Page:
Field Testing My Portable Solar Kit Off the Grid - #OffTheGrid

November 12, 2015  •  Leave a Comment

Me and the Sprinter in the Rockies!Me and the Sprinter in the Rockies!Subscribe to my free Darkroom Newsletter and never miss another article or update.

Read exclusive articles, both technical and creative, and view fine art portfolios in the Darkroom Underground Magazine.

Explore my Training Materials that include video workshops, eBooks, and quick reference cards.

Learn more about my Fine Art Platinum and Platinum/Palladium Printmaking.
I decided to document the charge time of my battery today to help provide some insight into those that are considering a deep cycle AGM battery and solar panels for off the grid boondocking.  The test was conducted on a mostly sunny morning with full view of the sky (no obstructions).  Even the slightest amount of shade has huge impacts on the productivity of your system.  

While off the grid, I use electricity to run my Jobo to develop films in my Sprinter van, run a fan if I am hot, charge up my laptop, portable WiFi unit, and so on.  I have low power LED lights that I use for reading at night and I run a small refrigerator too.  

My battery was at about 75% capacity when I connected my 120W portable solar panel for charging.  I wanted a realistic test, so I turned on my pure sine wave A/C inverter and ran my TV while charging.  I have written another article about how to interpret your battery voltage that you also may want to review.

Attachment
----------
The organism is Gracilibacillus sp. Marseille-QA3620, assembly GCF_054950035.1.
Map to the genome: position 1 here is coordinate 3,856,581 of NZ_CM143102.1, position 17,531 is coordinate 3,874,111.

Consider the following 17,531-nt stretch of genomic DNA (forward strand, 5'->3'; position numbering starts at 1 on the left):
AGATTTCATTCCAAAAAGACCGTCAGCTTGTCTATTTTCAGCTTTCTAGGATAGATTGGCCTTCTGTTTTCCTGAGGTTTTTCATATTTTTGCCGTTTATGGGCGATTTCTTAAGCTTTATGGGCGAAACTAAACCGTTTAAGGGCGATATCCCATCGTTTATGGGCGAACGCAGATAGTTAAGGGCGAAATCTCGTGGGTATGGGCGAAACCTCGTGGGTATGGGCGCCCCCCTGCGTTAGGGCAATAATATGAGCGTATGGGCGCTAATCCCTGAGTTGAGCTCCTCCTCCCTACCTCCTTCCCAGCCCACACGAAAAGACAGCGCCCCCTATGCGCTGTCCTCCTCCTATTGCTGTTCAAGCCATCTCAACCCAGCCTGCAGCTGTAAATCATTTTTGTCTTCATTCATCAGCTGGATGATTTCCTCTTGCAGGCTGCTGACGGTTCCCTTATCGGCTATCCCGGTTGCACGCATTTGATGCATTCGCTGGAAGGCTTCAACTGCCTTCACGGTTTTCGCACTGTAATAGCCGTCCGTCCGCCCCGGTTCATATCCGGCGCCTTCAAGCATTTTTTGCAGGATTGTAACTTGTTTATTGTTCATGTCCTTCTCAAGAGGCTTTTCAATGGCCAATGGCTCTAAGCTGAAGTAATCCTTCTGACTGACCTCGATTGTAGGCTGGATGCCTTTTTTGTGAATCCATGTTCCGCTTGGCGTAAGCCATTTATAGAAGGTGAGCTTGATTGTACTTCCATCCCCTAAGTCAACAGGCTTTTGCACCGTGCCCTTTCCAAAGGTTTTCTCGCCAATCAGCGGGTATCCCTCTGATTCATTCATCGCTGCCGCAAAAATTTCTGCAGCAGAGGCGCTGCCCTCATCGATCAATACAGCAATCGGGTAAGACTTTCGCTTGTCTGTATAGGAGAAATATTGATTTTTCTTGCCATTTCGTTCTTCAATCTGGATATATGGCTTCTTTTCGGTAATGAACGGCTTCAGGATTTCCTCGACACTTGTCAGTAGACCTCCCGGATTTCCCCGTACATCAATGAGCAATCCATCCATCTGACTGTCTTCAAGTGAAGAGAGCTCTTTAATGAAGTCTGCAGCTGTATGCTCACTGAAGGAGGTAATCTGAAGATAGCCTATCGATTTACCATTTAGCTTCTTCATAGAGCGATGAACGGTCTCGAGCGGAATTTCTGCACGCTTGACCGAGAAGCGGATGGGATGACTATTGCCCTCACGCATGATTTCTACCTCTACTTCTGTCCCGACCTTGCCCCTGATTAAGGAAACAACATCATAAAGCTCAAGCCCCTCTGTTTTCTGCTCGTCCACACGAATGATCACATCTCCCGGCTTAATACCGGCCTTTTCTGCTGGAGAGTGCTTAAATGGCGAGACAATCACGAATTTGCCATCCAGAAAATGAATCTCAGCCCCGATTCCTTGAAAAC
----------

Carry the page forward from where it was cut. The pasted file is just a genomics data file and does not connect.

GoPower 120W Portable Solar PanelsI started at 8:35AM at 12.3 volts.  By 9:00AM the battery voltage was teetering between 12.5 and 12.6 and by 9:15 it was at 12.7.  Then at 9:32 the battery was at 12.8 and at 9:35, exactly one hour into the charge the battery was at 12.9 fully charged.

My portable solar panel is about 32″ x 40″ when fully extended and half that size when folded in the carrying case.  I absolutely love my solar panel and deep cycle battery.

Let’s break down the above testing data and make the information useful.  Here are some observations that I take away from the test:

  • It took exactly one hour to charge the battery under a light load from 75% to full capacity.
  • It only took 30 minutes to charge from 75% to about 90% and the remaining 30 minutes to get to 100% fully charged.
  • This type of information is very important when you are off the grid.  You should run your own tests to have a baseline of what to expect when you are out boondocking.

I look forward to your comments below.


Join my Free Newsletter and never miss an update again. 

Check Out My Latest Books, Video Workshops, and Quick Start Guides For Darkroom and Large Format Photographers. 


No comments posted.

B&H Logo 300x206B&H Logo 300x206

Media & News Updates



Popular Articles